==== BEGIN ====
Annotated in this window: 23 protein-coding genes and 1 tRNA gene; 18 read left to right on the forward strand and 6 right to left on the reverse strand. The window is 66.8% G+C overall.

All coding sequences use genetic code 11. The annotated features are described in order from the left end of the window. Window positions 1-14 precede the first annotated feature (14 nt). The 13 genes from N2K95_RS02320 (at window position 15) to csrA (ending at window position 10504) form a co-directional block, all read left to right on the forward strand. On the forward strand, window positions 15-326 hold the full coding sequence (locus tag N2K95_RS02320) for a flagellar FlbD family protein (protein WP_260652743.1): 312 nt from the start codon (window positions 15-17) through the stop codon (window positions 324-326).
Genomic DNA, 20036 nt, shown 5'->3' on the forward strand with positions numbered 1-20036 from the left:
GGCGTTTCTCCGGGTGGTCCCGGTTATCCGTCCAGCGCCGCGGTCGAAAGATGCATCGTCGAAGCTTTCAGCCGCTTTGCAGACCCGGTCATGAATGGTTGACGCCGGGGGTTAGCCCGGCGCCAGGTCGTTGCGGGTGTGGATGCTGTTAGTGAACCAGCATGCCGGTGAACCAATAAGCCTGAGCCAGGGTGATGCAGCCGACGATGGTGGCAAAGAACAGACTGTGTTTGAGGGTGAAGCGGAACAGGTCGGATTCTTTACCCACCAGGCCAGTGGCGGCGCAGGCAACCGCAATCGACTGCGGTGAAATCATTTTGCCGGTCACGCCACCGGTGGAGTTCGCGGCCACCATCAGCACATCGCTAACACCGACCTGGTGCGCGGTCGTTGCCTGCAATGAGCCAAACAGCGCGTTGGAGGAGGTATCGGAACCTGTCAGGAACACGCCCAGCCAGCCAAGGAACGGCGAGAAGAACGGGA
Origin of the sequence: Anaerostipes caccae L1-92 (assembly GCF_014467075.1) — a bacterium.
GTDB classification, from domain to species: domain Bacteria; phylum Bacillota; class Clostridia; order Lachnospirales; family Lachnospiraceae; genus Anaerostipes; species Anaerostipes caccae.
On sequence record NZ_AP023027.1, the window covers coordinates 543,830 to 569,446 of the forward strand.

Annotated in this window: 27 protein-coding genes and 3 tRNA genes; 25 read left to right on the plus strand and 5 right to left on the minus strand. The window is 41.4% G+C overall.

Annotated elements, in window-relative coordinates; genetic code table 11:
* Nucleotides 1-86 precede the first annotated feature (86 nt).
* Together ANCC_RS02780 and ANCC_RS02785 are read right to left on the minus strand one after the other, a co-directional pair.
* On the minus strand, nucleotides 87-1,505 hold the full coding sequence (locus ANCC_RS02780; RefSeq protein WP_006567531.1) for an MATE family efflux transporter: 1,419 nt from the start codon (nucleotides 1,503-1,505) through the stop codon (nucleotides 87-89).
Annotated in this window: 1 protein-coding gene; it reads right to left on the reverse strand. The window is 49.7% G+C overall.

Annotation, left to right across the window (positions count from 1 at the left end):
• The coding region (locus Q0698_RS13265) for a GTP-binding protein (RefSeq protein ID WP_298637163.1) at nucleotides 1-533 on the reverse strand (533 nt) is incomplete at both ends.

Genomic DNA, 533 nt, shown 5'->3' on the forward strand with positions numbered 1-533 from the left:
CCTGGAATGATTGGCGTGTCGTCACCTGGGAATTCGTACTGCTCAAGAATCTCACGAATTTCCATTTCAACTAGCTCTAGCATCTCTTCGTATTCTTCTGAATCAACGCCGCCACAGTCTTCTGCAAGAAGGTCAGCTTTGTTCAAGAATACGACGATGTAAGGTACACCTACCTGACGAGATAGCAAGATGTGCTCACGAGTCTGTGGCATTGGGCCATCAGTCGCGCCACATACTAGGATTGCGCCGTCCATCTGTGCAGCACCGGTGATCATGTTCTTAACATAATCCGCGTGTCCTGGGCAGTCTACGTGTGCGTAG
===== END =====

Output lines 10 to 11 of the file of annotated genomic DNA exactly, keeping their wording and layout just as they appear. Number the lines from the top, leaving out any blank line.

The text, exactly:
* Nucleotides 1-86 precede the first annotated feature (86 nt).
* Together ANCC_RS02780 and ANCC_RS02785 are read right to left on the minus strand one after the other, a co-directional pair.